In this essay we will discuss about ‘Sales Promotion’. Find paragraphs, long and short essays on ‘Sales Promotion’ especially written for school and college students.

Essay on Sales Promotion

Essay Contents:

  1. Essay on the Definition of Sales Promotion
  2. Essay on the Objectives of Sales Promotion
  3. Essay on the Methods of Sales Promotion
  4. Essay on the Role of ‘Promotion’ in Marketing

Essay # 1. Definition of Sales Promotion:

Sales promotion work is conceived of in two different senses. In a narrow sense, sales promotion work means such activities as are necessary for aiding personal selling and advertising. In a broad sense, sales promotion work includes all those activities which are directed towards promoting or bolstering sales.


From this standpoint, sales promotion work encompasses activities like personal selling, adverti­sing, and innovations in products, pricing or in marketing methods in addi­tion to some auxiliary efforts to personal and impersonal salesmanship.

Promotion is a marketing tool and used both for commercial as well as non-commercial purposes. Promotion is a type of communication from the producer/manufacturer/wholesaler and all those who are in possession of products and/or services and have an intention to part away with the some at a given consideration.

Sales needs stimulation from time to time and persuasive communication to the existing and potential customers is the best way to stimulate and promote sales in any marketing effort. Herein lies the concept of sales promotion.


That is why; Philip Kotler defines sales promotion as an activity which encompasses all the tools in the mar­keting mix whose major role is persuasive communication.

According to Ameri­can Marketing Association, sales promotion consists of “those marketing activities other than personal selling, advertising and publicity that stimulate consumer purchasing and dealer effectiveness such as displays, shows and expositions, demonstrations at various non-current selling efforts not in the ordinary routine”.

Essay # 2. Objectives of Sales Promotion:

From the above discussions and definition, we can deduce that sales promotion aims at:


(i) Stimulating the consumers’ decision in favour of the products and services offered;

(ii) Stimulating the dealers’ actions in favour of the products and services dealt in by them with a view to attracting consumers towards the offers so made by them; and

(iii) Maintaining continuous efforts to convince the consumers in such manner and depth that they start purchasing the product of a given quality at a given price and remain with the firm today, tomorrow and day after.

To be specific and precise, the objectives of sales promotion are:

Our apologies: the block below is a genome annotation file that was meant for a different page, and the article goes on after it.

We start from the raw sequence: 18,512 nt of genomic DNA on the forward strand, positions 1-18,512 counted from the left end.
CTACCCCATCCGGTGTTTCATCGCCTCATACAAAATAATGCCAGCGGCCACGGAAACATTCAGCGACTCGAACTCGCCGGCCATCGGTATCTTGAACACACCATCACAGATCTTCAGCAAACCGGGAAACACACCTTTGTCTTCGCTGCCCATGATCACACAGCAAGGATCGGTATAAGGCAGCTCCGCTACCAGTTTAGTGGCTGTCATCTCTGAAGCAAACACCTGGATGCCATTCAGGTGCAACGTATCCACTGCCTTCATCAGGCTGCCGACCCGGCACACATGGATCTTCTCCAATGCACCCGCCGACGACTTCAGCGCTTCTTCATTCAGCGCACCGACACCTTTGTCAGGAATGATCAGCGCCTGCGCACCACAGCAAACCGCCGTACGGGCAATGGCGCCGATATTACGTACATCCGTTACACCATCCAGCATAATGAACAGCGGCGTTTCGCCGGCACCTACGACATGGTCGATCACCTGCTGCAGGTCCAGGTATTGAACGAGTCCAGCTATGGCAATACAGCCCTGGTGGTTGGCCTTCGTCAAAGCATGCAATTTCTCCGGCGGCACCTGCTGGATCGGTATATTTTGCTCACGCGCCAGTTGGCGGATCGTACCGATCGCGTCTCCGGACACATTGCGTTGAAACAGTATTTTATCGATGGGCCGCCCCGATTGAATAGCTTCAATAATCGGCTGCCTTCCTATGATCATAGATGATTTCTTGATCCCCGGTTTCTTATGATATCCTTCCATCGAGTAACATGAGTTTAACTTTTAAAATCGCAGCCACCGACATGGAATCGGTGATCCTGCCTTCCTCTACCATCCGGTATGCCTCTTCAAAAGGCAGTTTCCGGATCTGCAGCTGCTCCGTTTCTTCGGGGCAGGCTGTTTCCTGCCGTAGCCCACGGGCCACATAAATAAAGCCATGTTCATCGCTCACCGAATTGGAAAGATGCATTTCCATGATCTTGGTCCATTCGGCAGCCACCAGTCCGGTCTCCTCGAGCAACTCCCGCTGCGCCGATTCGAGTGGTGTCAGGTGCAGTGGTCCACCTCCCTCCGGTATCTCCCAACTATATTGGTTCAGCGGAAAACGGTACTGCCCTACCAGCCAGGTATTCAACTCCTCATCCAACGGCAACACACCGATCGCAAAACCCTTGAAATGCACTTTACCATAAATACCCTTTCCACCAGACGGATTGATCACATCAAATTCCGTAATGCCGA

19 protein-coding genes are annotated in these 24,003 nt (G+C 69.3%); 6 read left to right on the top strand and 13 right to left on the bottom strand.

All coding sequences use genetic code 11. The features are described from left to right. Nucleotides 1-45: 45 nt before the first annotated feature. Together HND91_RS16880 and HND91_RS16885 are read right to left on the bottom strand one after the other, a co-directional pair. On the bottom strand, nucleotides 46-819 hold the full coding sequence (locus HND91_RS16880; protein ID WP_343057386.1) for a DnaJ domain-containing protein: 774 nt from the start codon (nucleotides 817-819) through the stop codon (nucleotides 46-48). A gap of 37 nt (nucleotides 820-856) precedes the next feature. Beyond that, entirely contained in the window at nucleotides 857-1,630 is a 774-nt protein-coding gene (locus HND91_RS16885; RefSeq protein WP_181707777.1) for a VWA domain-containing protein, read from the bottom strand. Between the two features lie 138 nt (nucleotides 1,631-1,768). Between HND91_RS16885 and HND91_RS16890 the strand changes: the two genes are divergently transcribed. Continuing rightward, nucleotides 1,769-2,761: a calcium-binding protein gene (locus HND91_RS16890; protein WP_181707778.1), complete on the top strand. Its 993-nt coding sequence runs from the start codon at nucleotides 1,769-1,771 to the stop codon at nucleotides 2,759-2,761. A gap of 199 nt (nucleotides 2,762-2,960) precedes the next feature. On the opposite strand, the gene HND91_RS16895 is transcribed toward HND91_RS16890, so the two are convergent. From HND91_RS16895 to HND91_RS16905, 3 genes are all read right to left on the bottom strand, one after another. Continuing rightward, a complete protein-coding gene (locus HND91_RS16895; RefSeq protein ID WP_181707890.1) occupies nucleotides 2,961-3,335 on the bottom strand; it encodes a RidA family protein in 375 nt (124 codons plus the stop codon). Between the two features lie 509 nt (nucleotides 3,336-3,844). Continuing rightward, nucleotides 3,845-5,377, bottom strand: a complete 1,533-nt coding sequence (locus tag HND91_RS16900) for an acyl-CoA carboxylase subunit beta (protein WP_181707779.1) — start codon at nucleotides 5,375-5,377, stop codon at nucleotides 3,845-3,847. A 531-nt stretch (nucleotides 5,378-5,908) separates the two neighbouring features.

1. To create a brand-image of the product and/or services by way of regular information to the customers regarding the quality, uses, diff­erent applications of the product, etc.

2. To educate the consumers in such manner that they are convinced about the usefulness of the products and thereby inclined to take a decision in favour of the product.

3. To let the consumers know of what they want and of the devices with the aid of which they can satisfy their wants.

4. To assist the own sales personnel and to induce the middlemen like wholesalers and retailers so that they can reach the consumers without difficulty and with a minimum of effort.


5. To remove the dissatisfaction of the consumers by adopting a policy or a strategy which would keep the good points of the product in their mind and reinforce a feeling among than that they are getting better deal.

6. To bridge the gap between advertising and personal selling, the two methods of promotion, so that the consumers remain in touch with the product and continue to use or consume the same.

7. To increase the sales of the product by changing the elasticity of demand through various promotional techniques like free gifts, cash discounts, samples, credit facilities, etc.

Essay # 3. Methods of Sales Promotion:

The various methods or devices or programmes that can be used for sales promotion may be shown in the following chart and divided into three basic categories or groups.


These are discussed below in brief:

Methods of Sales Promotion

A. Consumer Promotion:

Sales promotion programmes or efforts directed towards the consumers are done with a view to:

(i) Increasing the consumers’ knowledge about the uses, price, and want-satisfying qualities of the products;


(ii) Attracting the new consumers; and

(iii) Meeting the competitor’s promotional activities.

A firm, in view of the above, attempts to reach the consumers through a place of business or retail shops with the help of the following media of efforts:

(i) Free Samples:

For the introduction of new products in the market, free samples are distributed to the selected customers particularly in the case of cosmetics, perfumes and like products. This system is confined to those products of small value which have off-repeated sales.

To economies the costs, sample packets of smaller sizes are made out by many firms. This system is an effective device of sales promotion as the consumers are provided with an opportunity to examine the product and to see its merits before purchase. Usually, an explanatory literature is added detail­ing the mode of use and the features of the product.


(ii) Sales Contests:

Contests for consumers are held on the subject of writing a statement. Such statements center round the questions as to the likings of a customer for the product, suggestions in respect of new uses for a product, or formulation of new advertising idea for the product. Such contests give an opportunity to the consumer to win prizes, free travel trip or articles. This is an indirect method of introducing a new product.

(iii) Coupons:

A coupon is small-sized document entitling a consumer to a specified saving on the purchase of a specified product. These coupons are usually issued by the manufacturers through the retailers. The retailers get reimbursement of the value of coupons from the manufacturers. This scheme is useful to attract new customers or to introduce a new article at a concessional rate.

(iv) Premium or Bonus:

On the purchase of some specific product, the premium is given to the buyer by way of either supplying a gift article or providing the opportunity to purchase an article at a greatly reduced price.


According to the mode of offering premiums, the premium scheme falls into two categories:

(1) Premium articles, and

(2) Premium coupons.